National Security Threat
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JIM LEHRER: AIDS as a national security threat, and to Ray Suarez.
RAY SUAREZ: Over the past two decades, as the spread of the AIDS virus was recognized as a public health emergency in Europe and North America, its impact on the developing world has been far more catastrophic. Of the 33 million people with HIV Around the world, 95 percent are in developing countries, mostly Sub-Saharan Africa. Every day, 5,000 Africans are infected, primarily from heterosexual contact. In the West, the disease is spread mostly via drug use and homosexual contact. Statistically, the tragedy is most acute in Zimbabwe and Botswana, where one in four adults is HIV-positive.
MARTHA AINSWORTH, The World Bank: AIDS is taking a terrible toll on developing countries. In Zimbabwe, life expectancy is 22 years shorter then it would have been in the absence of the AIDS epidemic. In Tanzania, AIDS is increasing poverty. Children are being pulled out of school to cope with the deaths of adults in their families.
RAY SUAREZ: But health and demography may not be the only dimensions of the problem. The Clinton administration has designated AIDS as a threat to national security. It’s the first time an infectious disease has been added to a list that includes terrorism and weapons of mass destruction. The AIDS news broke on Sunday, the same day hundreds of thousands of gay rights supporters rallied in Washington. One senior Republican said the timing was not a coincidence.
SPOKESMAN: Do you think AIDS is a national security threat?
SEN. TRENT LOTT: I saw that in the Washington Post this morning. I mention that paper again, and I didn’t see it in other papers, and the answer is no, I don’t. I guess this is just the president trying to make an appeal to, you know, certain groups. But no, I don’t view that as a national security threat. Not to our national security interests, no.
RAY SUAREZ: That provoked this response from the White House.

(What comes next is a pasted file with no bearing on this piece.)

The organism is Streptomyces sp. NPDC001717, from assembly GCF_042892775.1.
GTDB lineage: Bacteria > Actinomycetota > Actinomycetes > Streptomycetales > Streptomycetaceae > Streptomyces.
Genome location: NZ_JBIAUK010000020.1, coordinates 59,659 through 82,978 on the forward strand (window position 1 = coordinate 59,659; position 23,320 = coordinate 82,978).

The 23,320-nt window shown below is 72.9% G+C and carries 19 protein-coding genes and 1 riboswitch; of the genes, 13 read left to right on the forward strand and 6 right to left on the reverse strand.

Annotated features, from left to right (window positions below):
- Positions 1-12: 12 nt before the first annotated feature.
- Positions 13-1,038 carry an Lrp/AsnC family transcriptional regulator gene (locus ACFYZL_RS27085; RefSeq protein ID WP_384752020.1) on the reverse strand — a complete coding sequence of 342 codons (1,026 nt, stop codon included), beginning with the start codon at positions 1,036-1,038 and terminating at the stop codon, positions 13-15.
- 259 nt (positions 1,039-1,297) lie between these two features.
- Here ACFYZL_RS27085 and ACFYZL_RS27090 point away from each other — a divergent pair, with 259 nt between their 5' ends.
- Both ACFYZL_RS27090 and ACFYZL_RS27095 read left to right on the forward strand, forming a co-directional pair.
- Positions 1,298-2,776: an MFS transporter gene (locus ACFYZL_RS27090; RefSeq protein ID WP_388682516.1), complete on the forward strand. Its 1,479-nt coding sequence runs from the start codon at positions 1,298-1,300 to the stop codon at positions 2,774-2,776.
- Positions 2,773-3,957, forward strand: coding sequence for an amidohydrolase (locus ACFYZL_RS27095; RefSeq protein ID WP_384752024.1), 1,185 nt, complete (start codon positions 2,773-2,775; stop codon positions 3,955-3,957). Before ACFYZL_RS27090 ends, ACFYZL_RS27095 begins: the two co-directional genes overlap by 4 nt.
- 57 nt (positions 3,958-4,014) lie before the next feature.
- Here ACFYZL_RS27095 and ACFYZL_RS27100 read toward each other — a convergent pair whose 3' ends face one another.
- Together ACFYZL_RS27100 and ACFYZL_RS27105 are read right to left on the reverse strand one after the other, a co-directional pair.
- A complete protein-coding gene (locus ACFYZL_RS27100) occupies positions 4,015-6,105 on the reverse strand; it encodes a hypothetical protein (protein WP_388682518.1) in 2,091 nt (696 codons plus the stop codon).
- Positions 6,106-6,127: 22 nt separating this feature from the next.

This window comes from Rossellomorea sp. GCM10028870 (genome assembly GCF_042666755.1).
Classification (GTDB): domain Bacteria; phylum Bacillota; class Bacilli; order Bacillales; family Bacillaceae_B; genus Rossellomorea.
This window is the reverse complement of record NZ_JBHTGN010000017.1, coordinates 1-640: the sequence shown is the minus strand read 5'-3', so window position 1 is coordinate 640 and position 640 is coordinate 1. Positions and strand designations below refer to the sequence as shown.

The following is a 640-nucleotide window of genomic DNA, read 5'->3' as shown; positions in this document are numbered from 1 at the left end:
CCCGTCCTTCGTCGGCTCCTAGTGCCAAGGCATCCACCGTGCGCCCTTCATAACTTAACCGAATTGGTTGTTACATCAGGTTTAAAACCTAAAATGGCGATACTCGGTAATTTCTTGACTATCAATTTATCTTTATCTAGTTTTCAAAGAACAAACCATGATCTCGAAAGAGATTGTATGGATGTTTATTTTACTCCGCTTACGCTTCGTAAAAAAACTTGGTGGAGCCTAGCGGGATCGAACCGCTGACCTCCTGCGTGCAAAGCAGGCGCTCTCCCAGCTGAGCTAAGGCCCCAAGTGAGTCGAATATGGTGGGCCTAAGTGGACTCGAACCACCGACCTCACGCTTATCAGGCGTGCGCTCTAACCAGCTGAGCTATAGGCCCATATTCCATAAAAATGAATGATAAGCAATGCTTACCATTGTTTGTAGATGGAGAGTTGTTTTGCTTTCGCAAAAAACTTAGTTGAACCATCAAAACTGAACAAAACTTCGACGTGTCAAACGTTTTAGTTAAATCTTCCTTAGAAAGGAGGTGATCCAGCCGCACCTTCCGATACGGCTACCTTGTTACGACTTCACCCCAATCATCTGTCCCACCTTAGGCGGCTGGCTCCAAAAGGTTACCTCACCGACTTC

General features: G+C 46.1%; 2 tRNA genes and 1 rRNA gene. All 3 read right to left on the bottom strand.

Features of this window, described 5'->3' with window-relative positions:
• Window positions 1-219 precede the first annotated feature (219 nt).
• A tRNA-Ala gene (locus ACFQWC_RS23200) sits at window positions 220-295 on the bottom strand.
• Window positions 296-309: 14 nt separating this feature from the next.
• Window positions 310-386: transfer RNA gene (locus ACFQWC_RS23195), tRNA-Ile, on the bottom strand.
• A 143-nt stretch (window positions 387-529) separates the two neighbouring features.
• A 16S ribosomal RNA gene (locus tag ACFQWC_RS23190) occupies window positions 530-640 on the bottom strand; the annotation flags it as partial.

JOE LOCKHART: To have this question put to him by a television interview, and to have him laugh at the AIDS problem as a national security issue… you know, I think this is a problem at home which we’ve addressed, this is a problem around the world that we have an interest in and we need to keep working on, and you can’t just laugh it off.
RAY SUAREZ: And joining us now is the president’s national security adviser, Samuel Berger. Welcome to the program.
SAMUEL BERGER: Good evening.
RAY SUAREZ: How is the suffering of people who have AIDS and other diseases in foreign countries a threat to the national security of the United States?
SAMUEL BERGER, National Security Adviser: The AIDS epidemic has reached such proportions… Some of the statistics that you cited earlier, 50 million people in the world now infected with HIV, in some countries, in Africa 20 percent infected with HIV. In 1998, 200,000 people in Africa died from war; 2.2 million died from AIDS. In some countries now we have 30 percent of the military, 40 percent of teachers who are suffering from HIV. So what you have is an epidemic now which is eating at the very civil society of nations, their potential for economic prosperity. If we had a famine that killed 2.2 million people last year in Africa, we would be very alarmed. President Bush sent troops to Somalia, a famine not nearly of that magnitude. If we don’t address this as an urgent problem, we’re going to have increasing instability, increasing conflict and an implosion of many of the countries in the developing world.
RAY SUAREZ: But I think you get near universal agreement that this is a public health crisis, a human tragedy of the first rank. But how does it reach across the Atlantic to the United States and threaten this country?
SAMUEL BERGER: Well, we understand, I think, as global worlds, global age, and a global economy that instability in other parts of the world which can lead to war and conflict can have a direct effect on the United States. And I think we have an obligation to act with others to try to both deal with the consequences and increase the degree of education and prevention to try to slow this down.
RAY SUAREZ: Does this bring on to the United States and our security apparatus some sort of obligation beyond one that the United States government may have already taken on to itself?